Balance of trade Definition
Balance of trade figures are the sum of the money gained by a given economy by selling exports, minus the cost of buying imports. They form part of the balance of payments, which also includes other transactions such as international investment. The figures are usually split into visible and invisible balance figures. The visible balance represents the physical goods, and invisible represents other forms of trade, e.g. the service economy.
A positive balance of trade is known as a trade surplus and consists of exporting more (in financial capital terms) than one imports. A negative balance of trade is known as a trade deficit and consists of importing more than one exports. Neither is necessarily dangerous in modern economies, although large trade surpluses or trade deficits may sometimes be a sign of other economic problems.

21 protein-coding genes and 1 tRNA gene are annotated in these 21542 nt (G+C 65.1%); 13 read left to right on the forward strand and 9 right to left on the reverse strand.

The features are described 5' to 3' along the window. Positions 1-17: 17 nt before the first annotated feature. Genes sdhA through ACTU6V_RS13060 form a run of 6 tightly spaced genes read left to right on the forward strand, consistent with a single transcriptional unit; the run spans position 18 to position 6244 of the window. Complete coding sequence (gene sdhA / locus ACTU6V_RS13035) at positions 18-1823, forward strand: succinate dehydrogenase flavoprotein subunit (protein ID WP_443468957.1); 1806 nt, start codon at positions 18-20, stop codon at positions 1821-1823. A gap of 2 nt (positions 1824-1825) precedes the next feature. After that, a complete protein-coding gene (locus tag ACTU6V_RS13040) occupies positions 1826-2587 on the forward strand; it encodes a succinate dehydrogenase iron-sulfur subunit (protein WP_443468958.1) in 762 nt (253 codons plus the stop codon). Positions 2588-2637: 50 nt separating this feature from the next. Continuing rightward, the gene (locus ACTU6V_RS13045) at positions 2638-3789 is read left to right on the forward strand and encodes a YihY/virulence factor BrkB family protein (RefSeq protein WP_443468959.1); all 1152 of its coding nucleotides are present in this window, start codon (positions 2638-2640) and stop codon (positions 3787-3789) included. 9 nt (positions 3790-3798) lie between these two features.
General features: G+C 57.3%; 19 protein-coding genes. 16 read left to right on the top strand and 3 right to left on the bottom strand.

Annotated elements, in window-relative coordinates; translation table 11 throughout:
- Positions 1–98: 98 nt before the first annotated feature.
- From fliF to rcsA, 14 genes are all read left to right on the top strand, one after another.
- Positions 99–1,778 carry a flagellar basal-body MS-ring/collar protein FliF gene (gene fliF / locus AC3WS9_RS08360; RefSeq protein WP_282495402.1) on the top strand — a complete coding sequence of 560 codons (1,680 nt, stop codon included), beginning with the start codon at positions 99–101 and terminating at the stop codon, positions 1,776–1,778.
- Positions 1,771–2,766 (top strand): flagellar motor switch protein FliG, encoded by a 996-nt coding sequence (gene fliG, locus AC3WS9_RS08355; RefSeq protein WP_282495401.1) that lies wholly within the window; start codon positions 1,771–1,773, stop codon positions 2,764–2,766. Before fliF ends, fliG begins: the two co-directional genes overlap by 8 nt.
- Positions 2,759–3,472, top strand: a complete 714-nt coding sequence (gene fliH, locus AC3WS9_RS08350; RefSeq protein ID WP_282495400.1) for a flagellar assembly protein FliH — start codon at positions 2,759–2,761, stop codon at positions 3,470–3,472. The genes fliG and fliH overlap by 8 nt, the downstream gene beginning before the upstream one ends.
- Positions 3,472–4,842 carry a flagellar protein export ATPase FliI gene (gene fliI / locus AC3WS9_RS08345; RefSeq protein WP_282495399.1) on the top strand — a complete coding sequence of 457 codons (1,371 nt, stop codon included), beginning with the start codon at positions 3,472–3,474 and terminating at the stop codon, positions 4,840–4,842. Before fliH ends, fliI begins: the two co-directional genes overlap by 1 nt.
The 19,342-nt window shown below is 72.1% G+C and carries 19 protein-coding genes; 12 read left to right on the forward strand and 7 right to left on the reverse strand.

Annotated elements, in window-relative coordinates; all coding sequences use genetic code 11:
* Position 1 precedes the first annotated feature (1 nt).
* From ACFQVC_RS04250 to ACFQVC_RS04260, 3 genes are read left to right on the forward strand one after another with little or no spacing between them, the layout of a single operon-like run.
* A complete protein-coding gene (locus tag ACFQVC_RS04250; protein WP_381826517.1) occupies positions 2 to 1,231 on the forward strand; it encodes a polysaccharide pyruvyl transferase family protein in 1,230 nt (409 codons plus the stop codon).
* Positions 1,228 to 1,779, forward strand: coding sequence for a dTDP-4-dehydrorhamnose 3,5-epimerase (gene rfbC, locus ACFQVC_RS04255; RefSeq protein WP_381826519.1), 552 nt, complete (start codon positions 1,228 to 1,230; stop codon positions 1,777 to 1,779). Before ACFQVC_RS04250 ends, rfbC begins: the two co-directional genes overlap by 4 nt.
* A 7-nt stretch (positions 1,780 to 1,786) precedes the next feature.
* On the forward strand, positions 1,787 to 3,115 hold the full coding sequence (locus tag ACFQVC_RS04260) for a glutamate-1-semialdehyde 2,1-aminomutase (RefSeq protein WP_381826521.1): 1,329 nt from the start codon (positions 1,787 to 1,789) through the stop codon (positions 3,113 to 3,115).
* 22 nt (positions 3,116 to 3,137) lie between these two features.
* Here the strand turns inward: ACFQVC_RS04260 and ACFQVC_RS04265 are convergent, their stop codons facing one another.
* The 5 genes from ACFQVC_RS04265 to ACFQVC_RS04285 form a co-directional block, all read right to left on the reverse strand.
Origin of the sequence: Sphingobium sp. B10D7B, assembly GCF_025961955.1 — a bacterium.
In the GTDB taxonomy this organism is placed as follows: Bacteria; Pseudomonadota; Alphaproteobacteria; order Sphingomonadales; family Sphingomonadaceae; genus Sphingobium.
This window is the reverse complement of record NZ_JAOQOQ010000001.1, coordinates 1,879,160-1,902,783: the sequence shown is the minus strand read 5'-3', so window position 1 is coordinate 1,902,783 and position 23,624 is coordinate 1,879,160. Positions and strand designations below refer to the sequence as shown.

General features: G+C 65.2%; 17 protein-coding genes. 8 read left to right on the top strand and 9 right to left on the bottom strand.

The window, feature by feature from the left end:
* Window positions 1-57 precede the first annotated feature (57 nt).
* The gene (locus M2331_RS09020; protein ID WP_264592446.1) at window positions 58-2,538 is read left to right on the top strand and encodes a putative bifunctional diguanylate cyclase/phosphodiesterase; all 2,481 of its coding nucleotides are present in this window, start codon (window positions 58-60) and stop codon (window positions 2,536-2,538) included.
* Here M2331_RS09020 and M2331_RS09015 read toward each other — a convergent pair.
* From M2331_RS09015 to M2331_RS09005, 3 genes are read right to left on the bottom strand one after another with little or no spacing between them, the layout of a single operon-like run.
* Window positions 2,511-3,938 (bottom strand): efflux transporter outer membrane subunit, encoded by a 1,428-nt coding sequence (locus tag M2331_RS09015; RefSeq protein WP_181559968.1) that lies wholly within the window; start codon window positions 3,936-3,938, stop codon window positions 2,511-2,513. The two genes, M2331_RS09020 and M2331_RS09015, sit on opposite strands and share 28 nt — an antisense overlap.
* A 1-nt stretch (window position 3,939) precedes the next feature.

If the balance of trade is positive, then the economy has received more money than it has spent. This may appear to be a good thing but may not always be so. An example of an economy in which a positive balance of payments is generally regarded as a bad thing is Japan in the 1990s. Because Japan had a consistently positive balance of payments, it had more currency than it could effectively invest. This led to huge Japanese overseas purchases of items such as real estate, which were of questionable economic usefulness.